The hunger strike lasted 116 days, during which time the brave Indian revolutionaries endured torture, force-feeding, and witnessed the death of Jatindra Nath Das (who died after fasting for 63 days).
While this was how the Indian revolutionaries were treated, other high-profile Indian leaders had very different experiences of incarceration in British jails. Nehru, Mahatma Gandhi and other Congress leaders were usually kept in well-guarded prisons, especially during the 1930s and 1940s.
Gandhi, who encouraged the masses of India to court arrest voluntarily for the sake of their nation, believed that prison life had both its negatives and positives. In an article in Indian Opinion, he even wrote that "incarceration may often be the means of opening the gateway to freedom, liberty, and reform", because prison life gave the human mind discipline.
Arrested 13 times during his lifetime, Gandhi was always treated like a political prisoner in India--which means he had access to books, pen and paper. His own personal needs, as Judith Brown explains in Gandhi: Prisoner of Hope, were never too many. He kept up his correspondence with people across the world while being imprisoned. In fact, Gandhi wrote his autobiography, The Story of My Experiments With Truth, while serving time in Yerwada Jail in Pune in 1932!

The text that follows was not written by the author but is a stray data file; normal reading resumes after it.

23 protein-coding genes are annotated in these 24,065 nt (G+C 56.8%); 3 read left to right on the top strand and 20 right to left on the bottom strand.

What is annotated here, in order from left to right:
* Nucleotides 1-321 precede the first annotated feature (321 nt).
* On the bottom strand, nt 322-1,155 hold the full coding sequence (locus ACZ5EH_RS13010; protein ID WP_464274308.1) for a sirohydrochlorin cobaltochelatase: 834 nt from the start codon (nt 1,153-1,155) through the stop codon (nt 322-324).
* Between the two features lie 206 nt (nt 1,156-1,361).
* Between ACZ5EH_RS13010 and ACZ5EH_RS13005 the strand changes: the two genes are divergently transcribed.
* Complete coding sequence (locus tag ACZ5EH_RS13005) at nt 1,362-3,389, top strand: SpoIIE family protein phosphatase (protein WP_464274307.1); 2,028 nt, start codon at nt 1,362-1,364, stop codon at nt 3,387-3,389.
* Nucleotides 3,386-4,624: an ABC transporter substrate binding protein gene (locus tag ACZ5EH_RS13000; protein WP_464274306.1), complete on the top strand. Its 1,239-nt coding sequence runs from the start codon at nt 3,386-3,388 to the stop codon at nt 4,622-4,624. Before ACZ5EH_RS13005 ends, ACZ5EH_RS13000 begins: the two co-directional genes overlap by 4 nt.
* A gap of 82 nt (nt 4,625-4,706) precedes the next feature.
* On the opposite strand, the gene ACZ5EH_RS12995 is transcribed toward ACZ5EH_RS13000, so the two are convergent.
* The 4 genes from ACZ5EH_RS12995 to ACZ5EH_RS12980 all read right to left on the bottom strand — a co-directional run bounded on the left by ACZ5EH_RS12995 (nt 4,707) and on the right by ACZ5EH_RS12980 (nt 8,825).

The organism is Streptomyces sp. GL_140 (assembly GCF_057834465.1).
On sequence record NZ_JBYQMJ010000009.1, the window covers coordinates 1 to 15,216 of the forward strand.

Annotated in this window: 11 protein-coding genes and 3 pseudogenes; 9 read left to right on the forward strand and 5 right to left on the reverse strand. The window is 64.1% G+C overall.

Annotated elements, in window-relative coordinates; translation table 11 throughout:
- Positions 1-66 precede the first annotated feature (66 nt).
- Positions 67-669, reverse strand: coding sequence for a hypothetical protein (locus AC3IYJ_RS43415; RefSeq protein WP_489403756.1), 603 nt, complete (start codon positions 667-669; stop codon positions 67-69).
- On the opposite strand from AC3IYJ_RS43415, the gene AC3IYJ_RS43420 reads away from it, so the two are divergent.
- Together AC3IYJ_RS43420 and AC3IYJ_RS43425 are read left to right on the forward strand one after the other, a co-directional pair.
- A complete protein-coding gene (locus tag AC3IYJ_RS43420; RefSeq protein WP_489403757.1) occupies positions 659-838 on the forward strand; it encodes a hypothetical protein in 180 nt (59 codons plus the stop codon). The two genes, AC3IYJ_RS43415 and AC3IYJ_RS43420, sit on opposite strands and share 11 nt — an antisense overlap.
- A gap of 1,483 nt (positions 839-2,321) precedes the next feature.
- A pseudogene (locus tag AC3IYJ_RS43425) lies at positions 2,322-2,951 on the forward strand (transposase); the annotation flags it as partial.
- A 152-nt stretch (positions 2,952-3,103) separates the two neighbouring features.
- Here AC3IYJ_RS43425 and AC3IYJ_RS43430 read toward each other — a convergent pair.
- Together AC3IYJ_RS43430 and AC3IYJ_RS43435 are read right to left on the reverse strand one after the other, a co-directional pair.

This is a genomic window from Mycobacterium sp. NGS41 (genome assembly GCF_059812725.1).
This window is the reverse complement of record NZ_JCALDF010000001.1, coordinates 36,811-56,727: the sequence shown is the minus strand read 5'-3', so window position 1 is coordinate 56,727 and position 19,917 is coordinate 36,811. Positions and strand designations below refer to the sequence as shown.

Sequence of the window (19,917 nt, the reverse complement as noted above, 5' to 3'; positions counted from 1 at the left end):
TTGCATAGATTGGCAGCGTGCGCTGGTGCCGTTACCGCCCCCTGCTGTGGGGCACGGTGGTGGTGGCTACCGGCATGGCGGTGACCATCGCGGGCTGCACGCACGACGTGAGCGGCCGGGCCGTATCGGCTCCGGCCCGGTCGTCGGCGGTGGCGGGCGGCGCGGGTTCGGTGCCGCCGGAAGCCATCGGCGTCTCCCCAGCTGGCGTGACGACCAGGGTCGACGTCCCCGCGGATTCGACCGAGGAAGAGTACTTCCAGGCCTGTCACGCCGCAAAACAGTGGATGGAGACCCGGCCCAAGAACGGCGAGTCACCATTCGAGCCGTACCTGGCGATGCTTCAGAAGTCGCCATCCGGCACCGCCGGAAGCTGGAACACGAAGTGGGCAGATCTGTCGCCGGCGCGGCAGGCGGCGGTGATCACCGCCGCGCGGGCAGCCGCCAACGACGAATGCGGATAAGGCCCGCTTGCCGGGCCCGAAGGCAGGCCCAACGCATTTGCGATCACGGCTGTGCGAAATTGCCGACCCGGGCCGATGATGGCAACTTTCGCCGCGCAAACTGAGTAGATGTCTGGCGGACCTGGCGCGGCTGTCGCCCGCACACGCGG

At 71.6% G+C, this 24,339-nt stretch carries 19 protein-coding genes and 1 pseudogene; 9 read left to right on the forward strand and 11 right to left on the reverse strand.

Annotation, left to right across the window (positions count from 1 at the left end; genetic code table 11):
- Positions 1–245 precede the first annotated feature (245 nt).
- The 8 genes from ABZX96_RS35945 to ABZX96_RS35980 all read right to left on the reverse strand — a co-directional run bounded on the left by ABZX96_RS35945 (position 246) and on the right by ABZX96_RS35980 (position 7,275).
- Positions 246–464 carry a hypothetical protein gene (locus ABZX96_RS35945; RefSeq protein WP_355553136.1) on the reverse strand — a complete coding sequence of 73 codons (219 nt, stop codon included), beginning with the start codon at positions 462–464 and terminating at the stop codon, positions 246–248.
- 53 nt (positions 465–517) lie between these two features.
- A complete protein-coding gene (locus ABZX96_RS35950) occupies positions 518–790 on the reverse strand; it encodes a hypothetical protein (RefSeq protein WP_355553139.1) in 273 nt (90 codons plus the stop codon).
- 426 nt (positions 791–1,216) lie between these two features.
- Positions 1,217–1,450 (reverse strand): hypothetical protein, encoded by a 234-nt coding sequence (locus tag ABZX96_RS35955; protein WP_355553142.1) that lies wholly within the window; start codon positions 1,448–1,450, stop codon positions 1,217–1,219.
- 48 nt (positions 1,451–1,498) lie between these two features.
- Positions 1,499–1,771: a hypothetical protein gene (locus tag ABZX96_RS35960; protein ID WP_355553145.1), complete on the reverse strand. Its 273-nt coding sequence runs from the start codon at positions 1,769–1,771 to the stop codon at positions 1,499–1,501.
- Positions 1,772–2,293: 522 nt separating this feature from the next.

Nehru did the same with The Discovery of India, which he wrote after getting arrested a day after the Quit India Movement was announced (along with all the other prominent Congress leaders), in Ahmednagar Fort Jail. Nehru explains in the book how he wrote it with the help of his comrades--notably Maulana Abul Kalam Azad, Govind Ballabh Pant, Narendra Deva and Asaf Ali--and his daughter Indira kept up a steady supply of the reference books he needed.
But the thing to note in this book is that Indian prisoners in British-Indian jails were not half as secluded as before. Not only did the Congress leaders get to hear about the progress of the Quit India Movement while being separated (Gandhi, his wife Kasturba, and aide Mahadev Desai were imprisoned in the Aga Khan Palace), but also got the news of how it affected Winston Churchill's government and the way the Second World War was turning out.
"I do not know and cannot tell till I come into contact with my people how they have changed during these two years and what feelings stir in their hearts, but I have little doubt that these recent experiences have changed them in many ways," Nehru wrote in the last chapter of The Discovery of India.
While this was true--the people of India had turned more self-assertive and stood united, and Independence wasn't very far away--the leaders in prison like Nehru, could only do a few things, as he describes in The Discovery of India: read, write, nurture a garden at Ahmednagar Fort, while nurturing dreams and hopes for a future India beyond the prison walls.